One of the common epithets hurled at those exercising Jewish rights to visit the Temple Mount is that of "extremist." For the Arabs to use that language is understandable, however, even the UN has taken to doing so. Without going too deep into the UN's designation of Jews visiting their own holy sites as "extremists," it is worth reflecting on the history of making such designations.
In this country there is a history of calling anyone promoting unpopular rights an "extremist." One notable example is Martin Luther King Jr., who wrote in his Letter from a Birmingham Jail, "At first I was rather disappointed that fellow clergyman would see my nonviolent efforts as those of an extremist."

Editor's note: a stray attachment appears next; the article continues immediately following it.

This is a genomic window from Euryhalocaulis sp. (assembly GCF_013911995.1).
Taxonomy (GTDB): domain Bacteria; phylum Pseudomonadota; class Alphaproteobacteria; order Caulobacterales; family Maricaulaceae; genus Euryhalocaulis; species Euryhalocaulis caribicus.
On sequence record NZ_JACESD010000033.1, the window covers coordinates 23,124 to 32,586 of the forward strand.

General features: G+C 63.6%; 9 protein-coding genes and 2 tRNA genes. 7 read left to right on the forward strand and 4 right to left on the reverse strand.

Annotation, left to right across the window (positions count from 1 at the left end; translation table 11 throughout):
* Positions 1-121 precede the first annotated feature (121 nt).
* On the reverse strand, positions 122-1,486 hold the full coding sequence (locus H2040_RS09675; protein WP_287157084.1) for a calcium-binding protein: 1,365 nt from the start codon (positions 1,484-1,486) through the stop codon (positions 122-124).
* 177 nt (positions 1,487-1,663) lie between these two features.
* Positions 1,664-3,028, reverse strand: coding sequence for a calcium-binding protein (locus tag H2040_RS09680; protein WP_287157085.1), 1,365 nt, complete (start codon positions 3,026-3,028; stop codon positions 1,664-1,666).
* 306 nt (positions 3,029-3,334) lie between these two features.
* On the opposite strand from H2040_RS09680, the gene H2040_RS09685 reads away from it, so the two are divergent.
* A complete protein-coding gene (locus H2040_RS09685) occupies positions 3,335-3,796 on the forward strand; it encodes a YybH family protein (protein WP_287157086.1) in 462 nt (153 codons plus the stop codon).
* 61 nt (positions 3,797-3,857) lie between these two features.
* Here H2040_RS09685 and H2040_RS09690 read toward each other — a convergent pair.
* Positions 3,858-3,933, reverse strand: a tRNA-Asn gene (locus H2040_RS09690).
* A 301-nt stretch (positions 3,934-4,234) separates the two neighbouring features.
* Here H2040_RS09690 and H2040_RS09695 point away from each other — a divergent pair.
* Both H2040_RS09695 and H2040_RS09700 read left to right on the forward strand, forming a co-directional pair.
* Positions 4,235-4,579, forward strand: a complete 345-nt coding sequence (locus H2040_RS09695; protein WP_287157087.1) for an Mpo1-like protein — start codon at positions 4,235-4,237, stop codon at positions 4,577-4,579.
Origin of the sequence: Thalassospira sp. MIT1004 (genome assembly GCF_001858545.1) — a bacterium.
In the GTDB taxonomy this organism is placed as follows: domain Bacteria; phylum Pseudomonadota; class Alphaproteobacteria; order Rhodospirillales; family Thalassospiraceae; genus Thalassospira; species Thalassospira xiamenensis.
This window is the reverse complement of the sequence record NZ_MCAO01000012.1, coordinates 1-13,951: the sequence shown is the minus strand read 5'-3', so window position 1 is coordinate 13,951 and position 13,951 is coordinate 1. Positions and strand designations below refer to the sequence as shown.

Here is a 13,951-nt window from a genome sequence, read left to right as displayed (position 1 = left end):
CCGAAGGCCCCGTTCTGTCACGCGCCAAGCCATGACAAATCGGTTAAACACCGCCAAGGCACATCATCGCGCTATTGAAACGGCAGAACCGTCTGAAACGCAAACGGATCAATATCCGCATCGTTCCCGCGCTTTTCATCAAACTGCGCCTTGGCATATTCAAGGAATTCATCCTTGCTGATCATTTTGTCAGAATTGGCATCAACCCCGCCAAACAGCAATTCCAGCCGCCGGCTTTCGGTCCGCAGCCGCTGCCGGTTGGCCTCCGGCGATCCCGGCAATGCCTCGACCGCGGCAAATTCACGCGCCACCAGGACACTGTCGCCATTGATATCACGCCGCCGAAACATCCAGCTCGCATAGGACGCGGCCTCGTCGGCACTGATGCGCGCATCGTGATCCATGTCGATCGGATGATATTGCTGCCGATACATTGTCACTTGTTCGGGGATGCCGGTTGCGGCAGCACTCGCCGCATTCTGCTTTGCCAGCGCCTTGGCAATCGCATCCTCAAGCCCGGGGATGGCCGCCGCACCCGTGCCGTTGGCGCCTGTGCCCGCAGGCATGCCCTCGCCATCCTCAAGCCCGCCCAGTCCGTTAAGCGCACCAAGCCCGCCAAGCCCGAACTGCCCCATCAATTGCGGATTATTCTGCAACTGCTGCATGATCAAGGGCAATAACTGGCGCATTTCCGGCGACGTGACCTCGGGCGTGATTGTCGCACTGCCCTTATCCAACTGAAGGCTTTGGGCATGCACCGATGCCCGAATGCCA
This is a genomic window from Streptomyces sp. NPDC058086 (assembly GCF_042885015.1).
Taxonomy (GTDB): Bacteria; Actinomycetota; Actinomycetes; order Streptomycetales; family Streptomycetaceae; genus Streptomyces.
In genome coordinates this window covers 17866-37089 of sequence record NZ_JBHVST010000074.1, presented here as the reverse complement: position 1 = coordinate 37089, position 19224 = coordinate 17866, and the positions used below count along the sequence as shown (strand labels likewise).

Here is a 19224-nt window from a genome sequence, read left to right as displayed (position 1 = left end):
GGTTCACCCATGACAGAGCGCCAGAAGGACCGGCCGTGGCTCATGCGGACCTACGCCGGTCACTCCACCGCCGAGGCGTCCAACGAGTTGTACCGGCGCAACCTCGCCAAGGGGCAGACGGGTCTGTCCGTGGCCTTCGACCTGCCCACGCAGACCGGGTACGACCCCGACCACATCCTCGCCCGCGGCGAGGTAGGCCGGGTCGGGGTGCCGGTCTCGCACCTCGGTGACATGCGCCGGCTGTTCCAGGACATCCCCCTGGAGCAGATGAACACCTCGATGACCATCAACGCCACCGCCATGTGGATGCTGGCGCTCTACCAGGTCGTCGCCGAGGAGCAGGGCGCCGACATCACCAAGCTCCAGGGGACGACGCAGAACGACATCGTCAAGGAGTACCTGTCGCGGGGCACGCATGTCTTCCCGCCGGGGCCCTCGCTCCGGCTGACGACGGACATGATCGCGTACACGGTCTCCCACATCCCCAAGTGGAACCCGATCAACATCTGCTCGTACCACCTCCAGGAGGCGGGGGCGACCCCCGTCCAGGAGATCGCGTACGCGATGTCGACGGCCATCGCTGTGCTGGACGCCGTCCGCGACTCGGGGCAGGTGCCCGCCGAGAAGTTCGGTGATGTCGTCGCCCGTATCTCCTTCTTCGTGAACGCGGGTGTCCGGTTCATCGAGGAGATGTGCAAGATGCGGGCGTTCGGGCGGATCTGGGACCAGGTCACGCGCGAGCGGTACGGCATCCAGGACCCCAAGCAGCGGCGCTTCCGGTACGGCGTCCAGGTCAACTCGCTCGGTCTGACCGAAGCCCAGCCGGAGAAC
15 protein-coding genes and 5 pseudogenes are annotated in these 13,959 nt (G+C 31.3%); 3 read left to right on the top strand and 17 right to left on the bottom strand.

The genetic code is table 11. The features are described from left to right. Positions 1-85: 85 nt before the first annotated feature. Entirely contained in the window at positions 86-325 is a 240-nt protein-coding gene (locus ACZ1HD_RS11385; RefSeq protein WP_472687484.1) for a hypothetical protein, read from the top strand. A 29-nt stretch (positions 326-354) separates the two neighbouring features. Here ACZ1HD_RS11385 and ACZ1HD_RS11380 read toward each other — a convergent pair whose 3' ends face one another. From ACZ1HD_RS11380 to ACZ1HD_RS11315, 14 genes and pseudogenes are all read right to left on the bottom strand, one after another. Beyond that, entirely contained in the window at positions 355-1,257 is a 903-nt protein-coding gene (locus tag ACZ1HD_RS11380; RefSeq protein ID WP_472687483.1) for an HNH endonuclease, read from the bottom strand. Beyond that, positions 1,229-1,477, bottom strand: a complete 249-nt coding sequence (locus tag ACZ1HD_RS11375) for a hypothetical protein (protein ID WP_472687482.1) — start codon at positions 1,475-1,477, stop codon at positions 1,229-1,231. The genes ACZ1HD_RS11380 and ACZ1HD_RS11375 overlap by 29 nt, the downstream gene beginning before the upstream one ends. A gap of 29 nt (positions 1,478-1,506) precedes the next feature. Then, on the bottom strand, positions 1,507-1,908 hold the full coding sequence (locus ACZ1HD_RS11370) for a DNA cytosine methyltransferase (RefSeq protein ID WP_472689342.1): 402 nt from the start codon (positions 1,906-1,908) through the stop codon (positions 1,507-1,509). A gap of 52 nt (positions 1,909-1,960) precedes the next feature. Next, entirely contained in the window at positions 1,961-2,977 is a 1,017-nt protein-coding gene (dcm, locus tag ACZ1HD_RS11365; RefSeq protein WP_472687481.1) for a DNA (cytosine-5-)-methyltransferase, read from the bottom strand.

What the example of King shows is that branding someone an "extremist" does not necessarily mean anything about the target of the branding. Rather, it can simply mean that the person doing the branding, due to extreme bigotry, viscerally opposes the target's goals. In the meantime, we should start to compare those who, like the UN Special Coordinator, call Jewish visitors to the Temple Mount "extremists" to the bigots who labelled King an "extremist."